SHOW GOOD BUGS SOME LOVE, say my across-the-river neighbors at Hudson Valley Seed Library…and while you’re at it, show an independent, right-minded small seed company some love, too. I’m ordering a supply of the Seed Library’s charmingly named and artfully packaged Good Bug Blooms packets (above, with flaps unfolded), enough to share with friends—and with the bugs in my garden, most of all.
Technically speaking, a “good bug bloom” would be one whose individual flowers are small (even if they’re massed in a big flowerhead, as dill or fennel are), and whose pollen and nectar are exposed for easy access. They’d attract beneficial insect pollinators and predators—lacewings, for instance, or ladybugs, or ground beetles or beneficial wasps—creatures who spread pollen and/or feed on insect pests.
A succession of beneficial blooms—not just one species or variety—will yield season-long appeal to a range of desired insects in all their life phases. Co-founder Ken Greene of Hudson Valley Seed Library says their Good Bug Blooms mix was formulated with that (and also eye-appeal to humans) in mind.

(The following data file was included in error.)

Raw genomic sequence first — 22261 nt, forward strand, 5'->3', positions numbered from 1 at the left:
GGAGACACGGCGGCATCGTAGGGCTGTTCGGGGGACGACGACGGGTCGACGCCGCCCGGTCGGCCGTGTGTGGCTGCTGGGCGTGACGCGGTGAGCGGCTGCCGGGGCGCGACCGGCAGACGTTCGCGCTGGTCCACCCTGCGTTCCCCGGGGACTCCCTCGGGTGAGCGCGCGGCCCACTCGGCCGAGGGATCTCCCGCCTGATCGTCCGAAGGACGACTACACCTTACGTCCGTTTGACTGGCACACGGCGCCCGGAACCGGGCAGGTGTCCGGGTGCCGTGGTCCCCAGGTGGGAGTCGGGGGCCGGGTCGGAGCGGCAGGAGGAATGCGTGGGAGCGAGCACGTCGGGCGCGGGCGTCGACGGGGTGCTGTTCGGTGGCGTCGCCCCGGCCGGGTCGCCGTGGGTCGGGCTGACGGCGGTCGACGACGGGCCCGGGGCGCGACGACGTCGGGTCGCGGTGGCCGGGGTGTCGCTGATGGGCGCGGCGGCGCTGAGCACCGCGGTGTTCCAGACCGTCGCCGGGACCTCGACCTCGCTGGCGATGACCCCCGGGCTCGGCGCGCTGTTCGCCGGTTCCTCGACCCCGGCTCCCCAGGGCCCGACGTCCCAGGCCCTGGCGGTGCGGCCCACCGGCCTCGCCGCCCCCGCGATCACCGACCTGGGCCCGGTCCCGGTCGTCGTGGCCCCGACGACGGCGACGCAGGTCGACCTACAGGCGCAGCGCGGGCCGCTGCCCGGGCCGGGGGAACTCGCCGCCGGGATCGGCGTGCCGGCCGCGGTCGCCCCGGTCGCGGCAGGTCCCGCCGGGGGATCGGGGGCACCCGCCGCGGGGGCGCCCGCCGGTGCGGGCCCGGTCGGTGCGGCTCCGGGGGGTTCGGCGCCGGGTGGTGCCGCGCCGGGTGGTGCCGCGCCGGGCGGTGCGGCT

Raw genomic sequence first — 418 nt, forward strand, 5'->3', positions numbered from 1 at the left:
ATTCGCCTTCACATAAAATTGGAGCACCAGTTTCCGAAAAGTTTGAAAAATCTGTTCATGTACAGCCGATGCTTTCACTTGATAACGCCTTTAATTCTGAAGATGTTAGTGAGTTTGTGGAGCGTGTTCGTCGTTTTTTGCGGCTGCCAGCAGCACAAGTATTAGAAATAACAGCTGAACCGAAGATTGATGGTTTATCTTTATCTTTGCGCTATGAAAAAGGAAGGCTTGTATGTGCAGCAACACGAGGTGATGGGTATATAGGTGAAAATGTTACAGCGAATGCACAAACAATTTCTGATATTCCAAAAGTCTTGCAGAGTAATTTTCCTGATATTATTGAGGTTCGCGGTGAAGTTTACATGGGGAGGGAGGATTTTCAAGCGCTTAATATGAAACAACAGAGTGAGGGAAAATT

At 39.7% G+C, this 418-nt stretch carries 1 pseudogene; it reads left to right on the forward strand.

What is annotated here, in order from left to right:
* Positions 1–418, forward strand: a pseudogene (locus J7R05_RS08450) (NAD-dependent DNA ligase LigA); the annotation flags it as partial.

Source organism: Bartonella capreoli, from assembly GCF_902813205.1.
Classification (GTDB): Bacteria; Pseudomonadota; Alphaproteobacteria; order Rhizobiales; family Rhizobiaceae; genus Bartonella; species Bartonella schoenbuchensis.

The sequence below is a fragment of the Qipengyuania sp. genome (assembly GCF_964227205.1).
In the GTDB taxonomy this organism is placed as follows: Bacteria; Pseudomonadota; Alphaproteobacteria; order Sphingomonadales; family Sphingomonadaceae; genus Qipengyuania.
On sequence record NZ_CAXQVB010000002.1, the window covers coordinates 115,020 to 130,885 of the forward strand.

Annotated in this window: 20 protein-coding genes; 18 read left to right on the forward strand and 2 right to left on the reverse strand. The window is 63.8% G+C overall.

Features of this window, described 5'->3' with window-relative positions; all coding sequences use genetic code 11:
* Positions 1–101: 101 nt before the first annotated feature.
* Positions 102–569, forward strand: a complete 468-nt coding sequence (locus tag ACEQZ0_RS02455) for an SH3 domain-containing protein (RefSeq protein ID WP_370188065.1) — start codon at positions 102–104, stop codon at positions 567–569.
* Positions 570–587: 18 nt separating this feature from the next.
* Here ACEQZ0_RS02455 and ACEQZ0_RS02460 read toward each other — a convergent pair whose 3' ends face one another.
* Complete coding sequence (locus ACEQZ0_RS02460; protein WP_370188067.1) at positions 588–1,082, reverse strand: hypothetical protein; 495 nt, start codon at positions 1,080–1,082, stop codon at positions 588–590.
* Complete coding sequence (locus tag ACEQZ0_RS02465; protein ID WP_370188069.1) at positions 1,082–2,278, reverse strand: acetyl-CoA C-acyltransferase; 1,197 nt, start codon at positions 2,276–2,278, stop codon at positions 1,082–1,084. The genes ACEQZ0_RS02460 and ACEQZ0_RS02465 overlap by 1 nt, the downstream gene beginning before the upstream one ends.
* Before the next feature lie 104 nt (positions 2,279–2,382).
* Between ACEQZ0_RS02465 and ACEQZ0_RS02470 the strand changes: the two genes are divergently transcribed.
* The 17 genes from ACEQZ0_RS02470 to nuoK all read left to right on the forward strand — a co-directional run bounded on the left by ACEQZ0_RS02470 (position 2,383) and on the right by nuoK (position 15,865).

Their current mix includes sulphur Cosmos, annual Gaillardia, ‘Lilliput Mix’ zinnia, ‘Persian Carpet’ zinnia, sweet alyssum, blue cornflower, German chamomile, scarlet flax, blue flax, annual baby’s breath, and ‘Pumila Mix’ zinnia.
“I also recommend letting some of your umbels flower and go to seed,” says Greene, who recommends other single-variety packets for their bug-friendliness, including parsnip, dill, parsley, and cilantro/coriander. “They are amazing for beneficials,” he says. “It’s one of the bonuses of being a seed saver. We have so much blooming on the farm that ordinarily would be interrupted by our appetites! We have no pollination worries here with all the natives we attract and create habitat for.”
Which hints at the only “downside” of growing beneficial blooms: You have to exhibit some restraint, and let the plants grow on. Please don’t pick the flowers! Someone of a lower order with a much higher purpose is counting on them.